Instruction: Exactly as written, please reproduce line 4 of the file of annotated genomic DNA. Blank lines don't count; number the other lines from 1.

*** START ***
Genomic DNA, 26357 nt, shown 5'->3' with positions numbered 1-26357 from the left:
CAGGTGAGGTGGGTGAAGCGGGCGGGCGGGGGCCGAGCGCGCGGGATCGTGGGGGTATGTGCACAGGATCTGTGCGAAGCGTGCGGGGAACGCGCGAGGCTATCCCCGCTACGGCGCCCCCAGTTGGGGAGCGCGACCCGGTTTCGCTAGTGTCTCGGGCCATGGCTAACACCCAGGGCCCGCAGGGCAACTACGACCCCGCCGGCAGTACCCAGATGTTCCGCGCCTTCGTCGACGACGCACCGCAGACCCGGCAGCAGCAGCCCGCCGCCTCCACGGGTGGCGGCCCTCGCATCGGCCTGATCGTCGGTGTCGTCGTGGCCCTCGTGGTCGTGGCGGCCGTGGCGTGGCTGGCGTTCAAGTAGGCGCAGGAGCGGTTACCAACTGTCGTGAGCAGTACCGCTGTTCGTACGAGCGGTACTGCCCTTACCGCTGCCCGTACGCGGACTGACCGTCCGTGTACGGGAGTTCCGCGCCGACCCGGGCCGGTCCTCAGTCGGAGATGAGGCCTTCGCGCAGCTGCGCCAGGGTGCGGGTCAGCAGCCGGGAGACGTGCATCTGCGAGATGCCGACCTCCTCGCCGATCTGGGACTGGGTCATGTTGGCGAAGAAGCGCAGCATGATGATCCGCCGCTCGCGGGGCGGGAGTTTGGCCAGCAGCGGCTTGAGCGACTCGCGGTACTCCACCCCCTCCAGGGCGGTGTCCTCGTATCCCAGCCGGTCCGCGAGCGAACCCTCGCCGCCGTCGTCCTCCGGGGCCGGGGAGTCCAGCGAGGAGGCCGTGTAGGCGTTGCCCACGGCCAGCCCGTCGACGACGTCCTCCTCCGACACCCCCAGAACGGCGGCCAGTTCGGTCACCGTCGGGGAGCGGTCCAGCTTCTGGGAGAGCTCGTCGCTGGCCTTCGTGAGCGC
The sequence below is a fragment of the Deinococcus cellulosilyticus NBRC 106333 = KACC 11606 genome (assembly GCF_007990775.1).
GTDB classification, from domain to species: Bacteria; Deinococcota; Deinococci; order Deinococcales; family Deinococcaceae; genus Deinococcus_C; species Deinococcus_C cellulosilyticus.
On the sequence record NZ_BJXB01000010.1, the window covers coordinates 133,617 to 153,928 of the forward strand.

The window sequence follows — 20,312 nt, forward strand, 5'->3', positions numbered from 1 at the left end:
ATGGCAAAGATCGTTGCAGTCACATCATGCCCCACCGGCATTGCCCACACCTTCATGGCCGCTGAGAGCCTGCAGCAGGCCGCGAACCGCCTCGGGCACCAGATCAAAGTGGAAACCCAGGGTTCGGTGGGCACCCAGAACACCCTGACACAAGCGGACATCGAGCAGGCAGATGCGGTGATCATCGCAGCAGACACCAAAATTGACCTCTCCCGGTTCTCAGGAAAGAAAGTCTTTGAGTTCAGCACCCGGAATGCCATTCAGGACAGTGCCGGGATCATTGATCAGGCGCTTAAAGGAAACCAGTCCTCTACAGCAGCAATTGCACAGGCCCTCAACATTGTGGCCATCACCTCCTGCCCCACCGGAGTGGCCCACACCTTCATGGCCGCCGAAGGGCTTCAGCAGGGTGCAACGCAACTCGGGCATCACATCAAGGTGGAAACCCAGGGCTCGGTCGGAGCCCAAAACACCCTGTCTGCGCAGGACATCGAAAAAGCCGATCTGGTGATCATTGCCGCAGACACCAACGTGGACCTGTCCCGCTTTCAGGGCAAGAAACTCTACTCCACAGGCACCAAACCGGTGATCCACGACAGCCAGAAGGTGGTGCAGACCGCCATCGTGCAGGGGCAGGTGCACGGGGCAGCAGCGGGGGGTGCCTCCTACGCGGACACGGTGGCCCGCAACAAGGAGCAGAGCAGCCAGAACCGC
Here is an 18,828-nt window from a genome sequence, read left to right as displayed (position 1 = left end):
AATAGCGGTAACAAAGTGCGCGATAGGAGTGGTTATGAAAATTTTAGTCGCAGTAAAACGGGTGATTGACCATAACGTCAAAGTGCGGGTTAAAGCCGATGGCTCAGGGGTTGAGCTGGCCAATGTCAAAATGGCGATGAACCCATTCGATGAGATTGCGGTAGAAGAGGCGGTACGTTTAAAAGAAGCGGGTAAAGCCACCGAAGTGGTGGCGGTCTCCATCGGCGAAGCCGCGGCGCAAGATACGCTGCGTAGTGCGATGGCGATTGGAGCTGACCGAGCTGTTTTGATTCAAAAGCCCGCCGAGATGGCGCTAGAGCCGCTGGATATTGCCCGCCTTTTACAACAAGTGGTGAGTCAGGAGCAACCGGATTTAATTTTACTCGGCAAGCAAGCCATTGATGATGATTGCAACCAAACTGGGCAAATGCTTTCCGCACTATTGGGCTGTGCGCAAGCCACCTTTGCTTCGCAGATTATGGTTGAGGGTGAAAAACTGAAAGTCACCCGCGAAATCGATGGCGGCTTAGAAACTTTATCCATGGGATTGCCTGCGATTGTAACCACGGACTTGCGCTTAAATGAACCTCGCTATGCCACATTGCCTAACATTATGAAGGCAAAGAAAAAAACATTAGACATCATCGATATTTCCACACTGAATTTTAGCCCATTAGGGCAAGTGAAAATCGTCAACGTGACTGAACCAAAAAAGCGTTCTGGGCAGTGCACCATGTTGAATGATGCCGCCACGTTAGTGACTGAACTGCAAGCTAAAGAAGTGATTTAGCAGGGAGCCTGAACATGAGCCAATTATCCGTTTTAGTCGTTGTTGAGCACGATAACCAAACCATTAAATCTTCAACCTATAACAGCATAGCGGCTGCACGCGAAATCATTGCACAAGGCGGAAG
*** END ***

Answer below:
GTDB classification, from domain to species: Bacteria; Deinococcota; Deinococci; order Deinococcales; family Deinococcaceae; genus Deinococcus_C; species Deinococcus_C cellulosilyticus.